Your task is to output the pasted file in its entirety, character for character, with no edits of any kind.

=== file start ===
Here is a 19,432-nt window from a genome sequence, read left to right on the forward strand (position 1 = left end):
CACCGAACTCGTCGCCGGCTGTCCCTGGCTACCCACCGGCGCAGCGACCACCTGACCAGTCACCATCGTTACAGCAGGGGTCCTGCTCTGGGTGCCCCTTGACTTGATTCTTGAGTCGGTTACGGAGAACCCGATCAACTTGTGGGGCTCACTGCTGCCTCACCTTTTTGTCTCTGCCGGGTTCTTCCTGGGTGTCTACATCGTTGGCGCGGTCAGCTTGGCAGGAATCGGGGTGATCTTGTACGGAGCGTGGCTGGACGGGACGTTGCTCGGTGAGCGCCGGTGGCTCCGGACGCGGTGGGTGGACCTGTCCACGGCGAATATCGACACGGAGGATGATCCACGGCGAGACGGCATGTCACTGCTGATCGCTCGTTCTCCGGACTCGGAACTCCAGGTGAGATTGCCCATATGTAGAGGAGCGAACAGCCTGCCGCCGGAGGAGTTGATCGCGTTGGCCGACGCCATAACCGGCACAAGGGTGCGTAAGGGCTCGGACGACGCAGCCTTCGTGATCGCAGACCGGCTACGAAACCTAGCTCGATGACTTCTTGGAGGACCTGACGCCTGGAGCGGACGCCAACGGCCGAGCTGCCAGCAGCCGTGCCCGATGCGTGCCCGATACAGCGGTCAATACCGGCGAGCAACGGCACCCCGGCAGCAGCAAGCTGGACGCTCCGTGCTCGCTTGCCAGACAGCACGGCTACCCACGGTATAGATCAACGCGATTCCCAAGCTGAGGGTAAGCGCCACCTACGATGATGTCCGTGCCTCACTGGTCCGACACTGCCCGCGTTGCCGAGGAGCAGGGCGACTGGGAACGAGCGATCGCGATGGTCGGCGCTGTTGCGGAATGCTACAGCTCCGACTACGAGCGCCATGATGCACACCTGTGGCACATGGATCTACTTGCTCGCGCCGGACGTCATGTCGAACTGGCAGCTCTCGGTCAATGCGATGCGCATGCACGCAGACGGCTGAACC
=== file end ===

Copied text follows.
Here is a 19,432-nt window from a genome sequence, read left to right on the forward strand (position 1 = left end):
CACCGAACTCGTCGCCGGCTGTCCCTGGCTACCCACCGGCGCAGCGACCACCTGACCAGTCACCATCGTTACAGCAGGGGTCCTGCTCTGGGTGCCCCTTGACTTGATTCTTGAGTCGGTTACGGAGAACCCGATCAACTTGTGGGGCTCACTGCTGCCTCACCTTTTTGTCTCTGCCGGGTTCTTCCTGGGTGTCTACATCGTTGGCGCGGTCAGCTTGGCAGGAATCGGGGTGATCTTGTACGGAGCGTGGCTGGACGGGACGTTGCTCGGTGAGCGCCGGTGGCTCCGGACGCGGTGGGTGGACCTGTCCACGGCGAATATCGACACGGAGGATGATCCACGGCGAGACGGCATGTCACTGCTGATCGCTCGTTCTCCGGACTCGGAACTCCAGGTGAGATTGCCCATATGTAGAGGAGCGAACAGCCTGCCGCCGGAGGAGTTGATCGCGTTGGCCGACGCCATAACCGGCACAAGGGTGCGTAAGGGCTCGGACGACGCAGCCTTCGTGATCGCAGACCGGCTACGAAACCTAGCTCGATGACTTCTTGGAGGACCTGACGCCTGGAGCGGACGCCAACGGCCGAGCTGCCAGCAGCCGTGCCCGATGCGTGCCCGATACAGCGGTCAATACCGGCGAGCAACGGCACCCCGGCAGCAGCAAGCTGGACGCTCCGTGCTCGCTTGCCAGACAGCACGGCTACCCACGGTATAGATCAACGCGATTCCCAAGCTGAGGGTAAGCGCCACCTACGATGATGTCCGTGCCTCACTGGTCCGACACTGCCCGCGTTGCCGAGGAGCAGGGCGACTGGGAACGAGCGATCGCGATGGTCGGCGCTGTTGCGGAATGCTACAGCTCCGACTACGAGCGCCATGATGCACACCTGTGGCACATGGATCTACTTGCTCGCGCCGGACGTCATGTCGAACTGGCAGCTCTCGGTCAATGCGATGCGCATGCACGCAGACGGCTGAACC